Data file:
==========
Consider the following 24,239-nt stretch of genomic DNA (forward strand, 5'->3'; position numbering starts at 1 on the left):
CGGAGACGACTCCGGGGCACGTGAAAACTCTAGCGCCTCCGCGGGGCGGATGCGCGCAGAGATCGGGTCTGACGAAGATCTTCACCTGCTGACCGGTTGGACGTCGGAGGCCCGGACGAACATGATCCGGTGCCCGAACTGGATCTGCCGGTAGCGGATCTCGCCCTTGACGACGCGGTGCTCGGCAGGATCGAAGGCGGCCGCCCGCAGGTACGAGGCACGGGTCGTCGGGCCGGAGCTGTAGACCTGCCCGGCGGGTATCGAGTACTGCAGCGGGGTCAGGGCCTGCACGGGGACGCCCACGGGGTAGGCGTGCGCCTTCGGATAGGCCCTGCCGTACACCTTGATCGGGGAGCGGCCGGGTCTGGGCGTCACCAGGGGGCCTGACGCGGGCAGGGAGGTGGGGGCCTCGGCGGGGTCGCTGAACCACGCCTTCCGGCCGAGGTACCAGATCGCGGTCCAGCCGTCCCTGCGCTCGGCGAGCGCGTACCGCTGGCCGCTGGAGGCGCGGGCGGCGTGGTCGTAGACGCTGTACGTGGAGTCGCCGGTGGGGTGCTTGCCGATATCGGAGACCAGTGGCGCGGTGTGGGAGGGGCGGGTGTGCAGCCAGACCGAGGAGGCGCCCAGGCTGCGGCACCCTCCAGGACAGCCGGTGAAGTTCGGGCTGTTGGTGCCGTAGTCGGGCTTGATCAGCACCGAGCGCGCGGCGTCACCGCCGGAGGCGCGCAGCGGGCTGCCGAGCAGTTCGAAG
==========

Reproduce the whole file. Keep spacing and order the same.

Consider the following 24,239-nt stretch of genomic DNA (forward strand, 5'->3'; position numbering starts at 1 on the left):
CGGAGACGACTCCGGGGCACGTGAAAACTCTAGCGCCTCCGCGGGGCGGATGCGCGCAGAGATCGGGTCTGACGAAGATCTTCACCTGCTGACCGGTTGGACGTCGGAGGCCCGGACGAACATGATCCGGTGCCCGAACTGGATCTGCCGGTAGCGGATCTCGCCCTTGACGACGCGGTGCTCGGCAGGATCGAAGGCGGCCGCCCGCAGGTACGAGGCACGGGTCGTCGGGCCGGAGCTGTAGACCTGCCCGGCGGGTATCGAGTACTGCAGCGGGGTCAGGGCCTGCACGGGGACGCCCACGGGGTAGGCGTGCGCCTTCGGATAGGCCCTGCCGTACACCTTGATCGGGGAGCGGCCGGGTCTGGGCGTCACCAGGGGGCCTGACGCGGGCAGGGAGGTGGGGGCCTCGGCGGGGTCGCTGAACCACGCCTTCCGGCCGAGGTACCAGATCGCGGTCCAGCCGTCCCTGCGCTCGGCGAGCGCGTACCGCTGGCCGCTGGAGGCGCGGGCGGCGTGGTCGTAGACGCTGTACGTGGAGTCGCCGGTGGGGTGCTTGCCGATATCGGAGACCAGTGGCGCGGTGTGGGAGGGGCGGGTGTGCAGCCAGACCGAGGAGGCGCCCAGGCTGCGGCACCCTCCAGGACAGCCGGTGAAGTTCGGGCTGTTGGTGCCGTAGTCGGGCTTGATCAGCACCGAGCGCGCGGCGTCACCGCCGGAGGCGCGCAGCGGGCTGCCGAGCAGTTCGAAG